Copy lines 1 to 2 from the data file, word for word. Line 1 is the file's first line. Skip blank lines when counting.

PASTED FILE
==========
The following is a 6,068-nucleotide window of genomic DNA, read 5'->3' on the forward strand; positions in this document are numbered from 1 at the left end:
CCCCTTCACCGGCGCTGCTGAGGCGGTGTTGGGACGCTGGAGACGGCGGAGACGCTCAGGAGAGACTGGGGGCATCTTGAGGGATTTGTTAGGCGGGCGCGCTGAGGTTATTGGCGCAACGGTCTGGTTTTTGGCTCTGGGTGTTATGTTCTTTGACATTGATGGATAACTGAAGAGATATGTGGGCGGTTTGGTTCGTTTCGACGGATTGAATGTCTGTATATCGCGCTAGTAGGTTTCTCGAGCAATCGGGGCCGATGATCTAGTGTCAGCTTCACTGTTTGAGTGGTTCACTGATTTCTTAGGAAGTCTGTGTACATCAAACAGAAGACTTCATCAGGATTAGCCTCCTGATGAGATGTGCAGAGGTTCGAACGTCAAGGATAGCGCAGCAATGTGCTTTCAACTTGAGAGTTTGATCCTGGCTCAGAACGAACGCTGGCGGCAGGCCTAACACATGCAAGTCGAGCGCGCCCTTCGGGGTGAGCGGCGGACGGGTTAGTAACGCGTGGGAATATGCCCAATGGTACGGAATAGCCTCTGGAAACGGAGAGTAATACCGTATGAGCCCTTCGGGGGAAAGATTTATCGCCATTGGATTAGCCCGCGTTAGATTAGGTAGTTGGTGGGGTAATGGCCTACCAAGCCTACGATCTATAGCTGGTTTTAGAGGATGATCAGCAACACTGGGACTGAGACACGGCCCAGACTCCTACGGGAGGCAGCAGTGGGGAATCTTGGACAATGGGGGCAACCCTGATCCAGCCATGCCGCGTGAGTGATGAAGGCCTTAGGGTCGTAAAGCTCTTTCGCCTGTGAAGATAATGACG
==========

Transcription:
The following is a 6,068-nucleotide window of genomic DNA, read 5'->3' on the forward strand; positions in this document are numbered from 1 at the left end:
CCCCTTCACCGGCGCTGCTGAGGCGGTGTTGGGACGCTGGAGACGGCGGAGACGCTCAGGAGAGACTGGGGGCATCTTGAGGGATTTGTTAGGCGGGCGCGCTGAGGTTATTGGCGCAACGGTCTGGTTTTTGGCTCTGGGTGTTATGTTCTTTGACATTGATGGATAACTGAAGAGATATGTGGGCGGTTTGGTTCGTTTCGACGGATTGAATGTCTGTATATCGCGCTAGTAGGTTTCTCGAGCAATCGGGGCCGATGATCTAGTGTCAGCTTCACTGTTTGAGTGGTTCACTGATTTCTTAGGAAGTCTGTGTACATCAAACAGAAGACTTCATCAGGATTAGCCTCCTGATGAGATGTGCAGAGGTTCGAACGTCAAGGATAGCGCAGCAATGTGCTTTCAACTTGAGAGTTTGATCCTGGCTCAGAACGAACGCTGGCGGCAGGCCTAACACATGCAAGTCGAGCGCGCCCTTCGGGGTGAGCGGCGGACGGGTTAGTAACGCGTGGGAATATGCCCAATGGTACGGAATAGCCTCTGGAAACGGAGAGTAATACCGTATGAGCCCTTCGGGGGAAAGATTTATCGCCATTGGATTAGCCCGCGTTAGATTAGGTAGTTGGTGGGGTAATGGCCTACCAAGCCTACGATCTATAGCTGGTTTTAGAGGATGATCAGCAACACTGGGACTGAGACACGGCCCAGACTCCTACGGGAGGCAGCAGTGGGGAATCTTGGACAATGGGGGCAACCCTGATCCAGCCATGCCGCGTGAGTGATGAAGGCCTTAGGGTCGTAAAGCTCTTTCGCCTGTGAAGATAATGACG